The 51st Summit of Heads of State of the Economic Community of West African States (ECOWAS) has brought on board Faure Gnassingbè, President of the Republic of Togo, as the new Chairperson. He is succeeding President Ellen Johnson Sirleaf, who presided as the first female chairperson for the past year.
President Gnassingbè’s ascendancy comes at a time when the regional body is striving towards establishing democratic governance, peace and stability, economic viability and investment in young people through education and employment. With a goal of establishing democratic governance, ECOWAS under the leadership of President Ellen Johnson Sirleaf used diplomatic and military interventions to oust Yahya Jammeh of The Gambia when he refused to peacefully hand over state power to the winner of the presidential elections, Adama Barrow. ECOWAS moved into Mali in 2013 with the same aim of restoring the democratically elected president of that country following an assassination attempt on his life. Under the same principle, ECOWAS is making frantic efforts to restore peace in fragile Guinea Bissau.
ECOWAS nowadays pays keen attention to electoral processes in all fifteen member countries, with the hope that leaders will not tamper with results and will peacefully transfer power to their successors. This is where the outgoing chairperson, Ellen Johnson Sirleaf of Liberia, has taken ECOWAS, and has boldly stated among West African Heads of State that she will be turning power over to her successor in 2018 following the impending October election. She is not the only regional president to have set this record. Nigeria and Ghana did just that. Goodluck Jonathan conceded defeat following the election that led President Muhammadu Buhari to power; likewise Ghanaian President John Dramani Mahama, who recently turned power over to President-Elect Nana Akufo Addo.
Amid these developments, we are especially concerned if Faure Gnassingbè will be able to manage ECOWAS, as record of governance in his own country is questionable. His father, Gnassingbè Eyadèma, who took office on April 14, 1967, remained in power up to his death in 2005. During Eyadèma’s regime, the governance system was dominated by one party, Rally for the Togolese People. In the 1990’s the international community pressurized Eyadèma to democratize the governance system, something he strongly resisted. Like Yahya Jammeh’s regime in The Gambia, Eyadèma’s regime in Togo sent many pro-democracy activists to their graves.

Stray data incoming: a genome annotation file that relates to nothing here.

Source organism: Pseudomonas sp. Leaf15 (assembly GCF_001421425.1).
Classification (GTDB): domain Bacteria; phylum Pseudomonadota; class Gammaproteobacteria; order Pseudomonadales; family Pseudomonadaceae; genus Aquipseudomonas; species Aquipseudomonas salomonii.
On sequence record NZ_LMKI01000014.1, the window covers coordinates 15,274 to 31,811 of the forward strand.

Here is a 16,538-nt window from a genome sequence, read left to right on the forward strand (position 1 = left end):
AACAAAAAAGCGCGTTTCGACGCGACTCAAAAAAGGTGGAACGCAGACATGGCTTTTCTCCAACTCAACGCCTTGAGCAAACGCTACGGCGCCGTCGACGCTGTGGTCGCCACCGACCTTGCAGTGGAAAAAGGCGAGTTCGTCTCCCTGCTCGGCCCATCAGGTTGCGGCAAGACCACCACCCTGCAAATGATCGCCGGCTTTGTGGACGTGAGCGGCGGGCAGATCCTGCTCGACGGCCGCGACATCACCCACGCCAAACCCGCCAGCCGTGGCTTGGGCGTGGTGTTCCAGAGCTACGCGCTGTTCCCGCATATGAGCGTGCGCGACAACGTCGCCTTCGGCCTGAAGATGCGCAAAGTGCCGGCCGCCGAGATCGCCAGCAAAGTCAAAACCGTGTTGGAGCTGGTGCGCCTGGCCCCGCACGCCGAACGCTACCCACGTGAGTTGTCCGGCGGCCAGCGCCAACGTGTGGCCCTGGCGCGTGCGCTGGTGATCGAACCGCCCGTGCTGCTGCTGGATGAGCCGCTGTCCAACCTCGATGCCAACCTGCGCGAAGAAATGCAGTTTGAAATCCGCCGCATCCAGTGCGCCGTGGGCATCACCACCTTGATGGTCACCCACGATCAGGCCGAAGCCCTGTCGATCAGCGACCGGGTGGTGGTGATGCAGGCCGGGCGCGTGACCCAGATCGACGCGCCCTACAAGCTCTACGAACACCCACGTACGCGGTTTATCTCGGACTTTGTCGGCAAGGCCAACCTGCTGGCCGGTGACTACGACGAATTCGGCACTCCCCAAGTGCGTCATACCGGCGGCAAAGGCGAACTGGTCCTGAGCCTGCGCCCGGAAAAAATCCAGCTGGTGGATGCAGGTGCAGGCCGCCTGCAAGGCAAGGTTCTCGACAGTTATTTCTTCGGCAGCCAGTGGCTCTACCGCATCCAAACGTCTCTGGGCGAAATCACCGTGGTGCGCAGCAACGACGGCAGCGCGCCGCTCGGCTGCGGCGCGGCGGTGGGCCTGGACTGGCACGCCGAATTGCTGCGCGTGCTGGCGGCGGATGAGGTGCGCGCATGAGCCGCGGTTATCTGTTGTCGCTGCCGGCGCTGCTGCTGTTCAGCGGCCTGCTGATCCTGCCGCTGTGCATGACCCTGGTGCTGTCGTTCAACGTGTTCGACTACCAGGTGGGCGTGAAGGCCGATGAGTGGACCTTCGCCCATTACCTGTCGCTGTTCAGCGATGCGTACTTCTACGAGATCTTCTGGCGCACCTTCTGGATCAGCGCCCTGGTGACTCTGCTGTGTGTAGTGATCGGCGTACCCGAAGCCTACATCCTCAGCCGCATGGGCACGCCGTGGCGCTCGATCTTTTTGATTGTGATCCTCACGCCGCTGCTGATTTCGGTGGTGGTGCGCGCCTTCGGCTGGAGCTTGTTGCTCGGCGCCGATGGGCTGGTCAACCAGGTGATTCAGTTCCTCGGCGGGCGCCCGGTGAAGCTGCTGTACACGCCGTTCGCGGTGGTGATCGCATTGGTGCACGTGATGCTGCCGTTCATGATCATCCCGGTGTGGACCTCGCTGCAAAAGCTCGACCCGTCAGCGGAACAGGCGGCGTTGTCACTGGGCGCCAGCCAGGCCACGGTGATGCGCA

Upon Eyadèma’s death in 2005, Faure Gnassingbè was named by Army Chief Aakari Nandja as President, a situation that made the presidency of Togo to be viewed as the hegemony of the Eyadèma’s family. Gnassingbè’s first election in 2005 was triggered by security crackdown on civilians, and about 500 people were killed. The 2010 election, though described as “calm,” was held in the presence of heavily armed security personnel.
Now that he has been elected ECOWAS chairman, can the Togolese President perform like his predecessor, or even better? We are not underestimating the potential of the Togolese leader. However, in the midst of the political turmoil and dictatorial leadership that had characterized the governance system of Togo, anyone can wonder if he will live by newly established ECOWAS goals and procedures when his time comes. Will he, when his term expires, be able to organize free, fair and transparent elections? Will he be able to relinquish power peacefully if defeated in an election? Can he create a free space for competition in elections?
Now that all eyes are on you, Chariamn-President Gnassingbè, the time has come for you to build trust in members of the regional body, ECOWAS, Africa and the world at large by upholding and maintaining the successful democratic trends ECOWAS has set. We also hope that you will be able to clean your own house to lay the basis for confidence and respect, as you sit at the helm of ECOWAS – to move it forward in the coming year.